Arthur Road Jail gets mobile jammers | india | Hindustan Times
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Arthur Road Jail gets mobile jammers

The jamming system in this Mumbai Jail will prevent inmates from talking to their associates using cell phones.

india Updated: Feb 10, 2007 17:48 IST

With criminals lodged in the high-security Arthur Road Jail running organised crime syndicates from inside the jail with impunity, prison authorities on Saturday installed a state-of-the-art mobile phone jamming system as part of its long-overdue security upgrade.

The new jamming system will make it practically impossible for its high profile inmates to "communicate" with their associates using cell phones.

"The new system will be in place from Saturday and greatly improve the vigilance and security inside the jail," Maharashtra Deputy Inspector General (DIG) prisons DP Yadav said.

"With this, Arthur Road prison becomes the first jail in the country to have a mobile jammer system," he claimed.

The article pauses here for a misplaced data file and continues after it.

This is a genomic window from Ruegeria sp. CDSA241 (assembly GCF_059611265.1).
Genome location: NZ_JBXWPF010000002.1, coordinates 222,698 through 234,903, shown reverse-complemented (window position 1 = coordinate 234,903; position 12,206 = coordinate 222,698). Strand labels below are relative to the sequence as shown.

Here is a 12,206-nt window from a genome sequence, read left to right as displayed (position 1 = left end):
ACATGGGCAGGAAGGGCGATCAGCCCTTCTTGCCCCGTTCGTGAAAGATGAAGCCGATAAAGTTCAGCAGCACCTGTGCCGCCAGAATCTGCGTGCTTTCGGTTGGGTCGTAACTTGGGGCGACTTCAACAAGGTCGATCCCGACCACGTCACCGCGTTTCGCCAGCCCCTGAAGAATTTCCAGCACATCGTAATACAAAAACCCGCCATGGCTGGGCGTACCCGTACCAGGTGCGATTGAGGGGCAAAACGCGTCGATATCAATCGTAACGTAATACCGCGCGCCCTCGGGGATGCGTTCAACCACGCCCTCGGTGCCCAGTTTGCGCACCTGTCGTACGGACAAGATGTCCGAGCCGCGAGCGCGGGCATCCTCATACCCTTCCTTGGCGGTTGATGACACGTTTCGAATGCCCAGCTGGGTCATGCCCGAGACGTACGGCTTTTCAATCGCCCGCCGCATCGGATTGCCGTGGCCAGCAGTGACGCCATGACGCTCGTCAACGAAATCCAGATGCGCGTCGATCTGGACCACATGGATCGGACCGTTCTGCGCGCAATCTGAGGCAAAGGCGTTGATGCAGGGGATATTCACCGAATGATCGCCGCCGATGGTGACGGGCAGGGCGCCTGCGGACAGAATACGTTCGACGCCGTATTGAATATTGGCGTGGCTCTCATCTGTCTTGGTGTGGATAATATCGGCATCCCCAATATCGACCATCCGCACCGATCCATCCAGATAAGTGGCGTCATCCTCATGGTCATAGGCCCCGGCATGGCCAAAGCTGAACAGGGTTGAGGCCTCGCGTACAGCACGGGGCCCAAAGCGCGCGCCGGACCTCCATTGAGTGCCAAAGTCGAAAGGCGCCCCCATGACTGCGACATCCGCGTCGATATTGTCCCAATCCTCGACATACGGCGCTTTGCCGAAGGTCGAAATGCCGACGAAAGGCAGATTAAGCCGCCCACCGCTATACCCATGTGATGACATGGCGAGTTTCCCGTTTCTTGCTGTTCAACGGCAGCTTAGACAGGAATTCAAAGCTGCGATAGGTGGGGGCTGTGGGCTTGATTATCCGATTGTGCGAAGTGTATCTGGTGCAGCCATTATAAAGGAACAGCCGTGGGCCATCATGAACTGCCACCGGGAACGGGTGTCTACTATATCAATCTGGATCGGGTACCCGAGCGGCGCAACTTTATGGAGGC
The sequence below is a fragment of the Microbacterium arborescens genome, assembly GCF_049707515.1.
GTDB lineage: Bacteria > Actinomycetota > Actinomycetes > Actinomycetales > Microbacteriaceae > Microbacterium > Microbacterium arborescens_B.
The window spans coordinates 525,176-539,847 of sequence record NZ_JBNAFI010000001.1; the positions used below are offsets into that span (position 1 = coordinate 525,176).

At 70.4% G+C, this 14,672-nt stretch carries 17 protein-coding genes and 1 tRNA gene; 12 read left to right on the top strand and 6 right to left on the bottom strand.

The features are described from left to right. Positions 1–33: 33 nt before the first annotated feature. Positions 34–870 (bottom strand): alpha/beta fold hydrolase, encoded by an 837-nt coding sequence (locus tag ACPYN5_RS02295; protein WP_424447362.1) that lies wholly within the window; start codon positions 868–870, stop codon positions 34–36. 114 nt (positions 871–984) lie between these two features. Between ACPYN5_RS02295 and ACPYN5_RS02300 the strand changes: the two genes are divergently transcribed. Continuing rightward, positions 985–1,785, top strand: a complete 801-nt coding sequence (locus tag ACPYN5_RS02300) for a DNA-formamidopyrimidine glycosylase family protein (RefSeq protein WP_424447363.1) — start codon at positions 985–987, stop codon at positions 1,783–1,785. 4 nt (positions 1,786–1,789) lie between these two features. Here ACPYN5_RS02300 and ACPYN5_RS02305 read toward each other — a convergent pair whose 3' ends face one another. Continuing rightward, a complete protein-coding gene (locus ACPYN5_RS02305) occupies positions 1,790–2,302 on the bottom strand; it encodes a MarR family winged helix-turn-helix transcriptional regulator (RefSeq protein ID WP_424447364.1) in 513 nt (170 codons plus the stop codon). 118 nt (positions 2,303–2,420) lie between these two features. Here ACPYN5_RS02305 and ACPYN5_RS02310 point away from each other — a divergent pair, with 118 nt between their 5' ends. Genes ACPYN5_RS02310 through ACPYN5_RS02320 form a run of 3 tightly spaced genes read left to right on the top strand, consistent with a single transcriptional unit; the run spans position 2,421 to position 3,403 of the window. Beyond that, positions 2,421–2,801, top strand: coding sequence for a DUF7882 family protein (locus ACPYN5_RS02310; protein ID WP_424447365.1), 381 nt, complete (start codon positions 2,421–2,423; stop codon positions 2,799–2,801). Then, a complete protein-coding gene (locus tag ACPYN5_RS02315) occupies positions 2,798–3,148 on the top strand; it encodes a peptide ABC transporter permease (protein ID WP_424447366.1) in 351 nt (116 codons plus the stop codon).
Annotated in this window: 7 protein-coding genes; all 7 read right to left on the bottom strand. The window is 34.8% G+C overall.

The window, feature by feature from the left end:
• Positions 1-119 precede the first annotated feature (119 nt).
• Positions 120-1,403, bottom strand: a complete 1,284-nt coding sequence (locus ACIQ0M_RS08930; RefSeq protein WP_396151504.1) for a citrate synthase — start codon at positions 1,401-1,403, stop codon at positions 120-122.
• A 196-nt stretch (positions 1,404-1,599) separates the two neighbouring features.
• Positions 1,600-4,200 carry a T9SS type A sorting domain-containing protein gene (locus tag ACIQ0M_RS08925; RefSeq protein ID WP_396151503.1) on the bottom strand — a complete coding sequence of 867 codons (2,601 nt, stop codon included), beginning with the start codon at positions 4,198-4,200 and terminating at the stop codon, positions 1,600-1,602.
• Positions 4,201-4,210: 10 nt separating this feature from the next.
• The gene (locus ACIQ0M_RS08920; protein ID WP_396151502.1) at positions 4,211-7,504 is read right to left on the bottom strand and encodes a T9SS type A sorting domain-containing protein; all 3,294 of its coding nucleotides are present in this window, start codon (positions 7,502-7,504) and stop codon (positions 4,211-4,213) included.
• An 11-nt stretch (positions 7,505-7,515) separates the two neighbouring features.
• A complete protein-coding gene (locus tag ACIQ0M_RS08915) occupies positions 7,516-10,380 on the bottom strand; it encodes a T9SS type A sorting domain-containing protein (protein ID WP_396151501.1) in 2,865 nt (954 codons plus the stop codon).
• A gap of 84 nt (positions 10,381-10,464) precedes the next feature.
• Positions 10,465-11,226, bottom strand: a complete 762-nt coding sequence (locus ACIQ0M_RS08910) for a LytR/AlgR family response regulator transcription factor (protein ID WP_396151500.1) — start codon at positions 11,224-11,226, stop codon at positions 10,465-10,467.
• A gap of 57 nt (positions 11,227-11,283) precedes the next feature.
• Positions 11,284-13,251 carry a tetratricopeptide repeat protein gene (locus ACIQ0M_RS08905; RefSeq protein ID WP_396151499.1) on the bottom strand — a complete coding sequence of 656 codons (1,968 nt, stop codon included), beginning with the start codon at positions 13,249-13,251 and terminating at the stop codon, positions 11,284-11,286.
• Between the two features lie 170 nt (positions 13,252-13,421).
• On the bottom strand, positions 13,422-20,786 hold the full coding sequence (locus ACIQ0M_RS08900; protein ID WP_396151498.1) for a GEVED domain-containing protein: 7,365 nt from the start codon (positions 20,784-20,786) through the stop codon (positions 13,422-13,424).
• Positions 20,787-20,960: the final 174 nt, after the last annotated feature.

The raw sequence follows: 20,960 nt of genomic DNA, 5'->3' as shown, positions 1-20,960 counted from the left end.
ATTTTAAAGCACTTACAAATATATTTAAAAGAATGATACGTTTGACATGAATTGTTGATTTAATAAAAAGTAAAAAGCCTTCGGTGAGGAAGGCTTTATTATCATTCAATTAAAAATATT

Jail authorities admit that so far inmates could easily smuggle in cell phones into the high-security prison and carry on their criminal operations from inside their prison cells.

The use of mobile phones first came to light after the Mumbai Police Crime Branch "intercepted" conversations in 2005 between mobster Chhota Rajan, who is currently reported to be in Bangkok, and his aides lodged in the jail.

Transcripts of the taped conversation between the mobster and his jailed aide DK Rao were submitted to the special Maharashtra Control of Organised Crime Act (MCOCA) court as evidence earlier last year. The court had charged Raja aides Rao, Shrikant Sonawane and Hitesh Trivedi of running an "organised crime syndicate" from inside the jail.

"The new system is being installed by a Delhi-based firm and be monitored by a special committee comprising representatives of the Mumbai Police wireless department and the state department of technology," said Yadav.

"In February last year we had installed experimental jammers to jam wireless signals within the high-security anda cell (a special cell where high profile inmates are housed). But since the company that installed the system could not guarantee 100 per cent efficiency, we did not continue with it," he said.

The DIG said he was confident the newly installed jamming system will deliver.

"Unlike the experimental project, the new system will cover the entire prison, including the barracks and the guard rooms," Yadav said.